Furthermore, combinations of surface OVs, along with sub-surface OVs or sub-surface OHs have also been considered in the DFT study in Wu and Gong (2016), although all of those combinations were shown subsequently to be unstable with respect to decomposition into their isolated constituents (Wolf et al., 2016).
The above conclusions are based solely on differences in total energies, but more recently, the importance of configurational entropy in determining distributions of OVs and FIs has been studied. In Kullgren et al. (2017), DFT-based Monte Carlo simulations showed that OHs have far less tendency to form NN clusters than FIs, and that OHs instead tend to form clusters in which they are located at next-nearest-neighbor sites. For FIs, large and compact clusters are most abundant at 300 K while at 600 K straight and hooked linear clusters are abundant.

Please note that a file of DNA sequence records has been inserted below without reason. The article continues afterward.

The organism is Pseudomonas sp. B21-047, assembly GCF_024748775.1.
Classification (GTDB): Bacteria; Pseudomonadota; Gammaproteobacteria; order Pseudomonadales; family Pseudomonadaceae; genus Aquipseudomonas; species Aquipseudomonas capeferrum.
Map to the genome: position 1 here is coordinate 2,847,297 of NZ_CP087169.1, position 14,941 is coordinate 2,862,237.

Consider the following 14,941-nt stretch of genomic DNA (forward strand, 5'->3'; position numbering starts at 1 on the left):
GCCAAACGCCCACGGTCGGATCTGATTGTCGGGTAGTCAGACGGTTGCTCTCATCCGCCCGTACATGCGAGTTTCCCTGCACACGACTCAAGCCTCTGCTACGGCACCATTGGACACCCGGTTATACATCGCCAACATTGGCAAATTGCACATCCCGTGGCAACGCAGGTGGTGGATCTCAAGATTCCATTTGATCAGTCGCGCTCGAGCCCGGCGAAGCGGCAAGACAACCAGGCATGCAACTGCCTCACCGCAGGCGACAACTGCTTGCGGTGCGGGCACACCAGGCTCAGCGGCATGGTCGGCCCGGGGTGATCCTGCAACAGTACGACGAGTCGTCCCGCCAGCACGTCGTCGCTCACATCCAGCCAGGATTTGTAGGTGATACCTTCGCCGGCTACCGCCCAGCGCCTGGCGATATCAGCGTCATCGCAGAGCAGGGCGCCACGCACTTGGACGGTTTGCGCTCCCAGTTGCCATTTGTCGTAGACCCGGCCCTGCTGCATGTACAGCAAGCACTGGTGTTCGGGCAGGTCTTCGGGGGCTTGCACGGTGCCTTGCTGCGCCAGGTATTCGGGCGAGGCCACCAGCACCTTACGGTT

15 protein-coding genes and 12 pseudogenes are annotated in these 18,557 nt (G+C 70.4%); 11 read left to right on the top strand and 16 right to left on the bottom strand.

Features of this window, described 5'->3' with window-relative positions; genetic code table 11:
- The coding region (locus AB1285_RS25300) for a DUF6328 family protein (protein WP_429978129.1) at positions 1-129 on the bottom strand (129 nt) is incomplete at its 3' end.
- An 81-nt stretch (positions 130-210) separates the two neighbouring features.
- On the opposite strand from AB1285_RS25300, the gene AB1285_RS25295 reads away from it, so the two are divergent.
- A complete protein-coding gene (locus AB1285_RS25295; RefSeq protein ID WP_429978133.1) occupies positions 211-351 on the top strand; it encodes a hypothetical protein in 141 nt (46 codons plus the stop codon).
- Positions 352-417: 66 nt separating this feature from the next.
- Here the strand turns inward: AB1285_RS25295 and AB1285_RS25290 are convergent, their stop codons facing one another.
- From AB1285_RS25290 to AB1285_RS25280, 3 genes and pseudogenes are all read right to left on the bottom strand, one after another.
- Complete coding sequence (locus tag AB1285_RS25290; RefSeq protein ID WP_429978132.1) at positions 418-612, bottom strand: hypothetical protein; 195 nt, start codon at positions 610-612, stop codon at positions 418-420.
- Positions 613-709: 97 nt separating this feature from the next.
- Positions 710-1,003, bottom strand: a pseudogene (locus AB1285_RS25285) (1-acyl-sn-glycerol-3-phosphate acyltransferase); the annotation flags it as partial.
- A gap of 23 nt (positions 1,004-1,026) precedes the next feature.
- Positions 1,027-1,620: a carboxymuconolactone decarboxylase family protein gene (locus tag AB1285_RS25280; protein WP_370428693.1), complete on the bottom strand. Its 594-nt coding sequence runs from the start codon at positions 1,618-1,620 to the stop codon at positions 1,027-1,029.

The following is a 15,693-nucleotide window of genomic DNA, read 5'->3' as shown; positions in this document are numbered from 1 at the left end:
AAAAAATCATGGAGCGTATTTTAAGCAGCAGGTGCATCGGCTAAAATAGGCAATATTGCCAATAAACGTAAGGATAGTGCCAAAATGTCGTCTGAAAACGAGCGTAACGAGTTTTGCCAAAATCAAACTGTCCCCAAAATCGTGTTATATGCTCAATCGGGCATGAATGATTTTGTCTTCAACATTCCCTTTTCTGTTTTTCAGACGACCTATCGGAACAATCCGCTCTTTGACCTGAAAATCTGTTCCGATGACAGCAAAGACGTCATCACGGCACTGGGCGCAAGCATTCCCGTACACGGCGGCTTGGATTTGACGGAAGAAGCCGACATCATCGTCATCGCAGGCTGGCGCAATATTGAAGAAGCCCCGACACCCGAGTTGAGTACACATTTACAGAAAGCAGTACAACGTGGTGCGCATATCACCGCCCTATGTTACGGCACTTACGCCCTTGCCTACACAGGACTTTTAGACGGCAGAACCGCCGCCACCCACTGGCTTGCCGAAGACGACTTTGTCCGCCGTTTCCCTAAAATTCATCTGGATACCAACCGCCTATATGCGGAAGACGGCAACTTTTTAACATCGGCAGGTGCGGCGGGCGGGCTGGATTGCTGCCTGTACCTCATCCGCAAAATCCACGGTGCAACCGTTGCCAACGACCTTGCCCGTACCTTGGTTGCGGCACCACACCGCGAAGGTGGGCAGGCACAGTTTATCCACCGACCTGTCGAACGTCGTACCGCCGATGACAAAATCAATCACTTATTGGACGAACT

DFT based Monte Carlo calculations have also been performed including both surface and sub-surface OVs at a variety of temperatures and levels of reduction (Han et al., 2018). At lower concentrations (10% and 15%) and/or temperature (80 K) the number of NN clusters at the surface was found to be very small, although the numerous sub-surface vacancies do exhibit p(2 × 2) ordering, consistent with the interpretation of low temperature AFM experiments (Torbrügge et al., 2007). Meanwhile at higher temperatures and levels of reduction, numerous linear NN clusters were observed.
However, standard Monte Carlo simulations such as those described above do not take into account kinetic effects, which must be significant due to the high mobility of OVs. Indeed, the surface OV clusters are reported by Han et al. to be abundant only in simulations performed at temperatures at which OVs are expected to be mobile on the time-scale of STM experiments (see Table 2). Although it is conceivable that OVs which comprise parts of clusters could be significantly less mobile than isolated OVs, calculations that address this possibility have not been reported.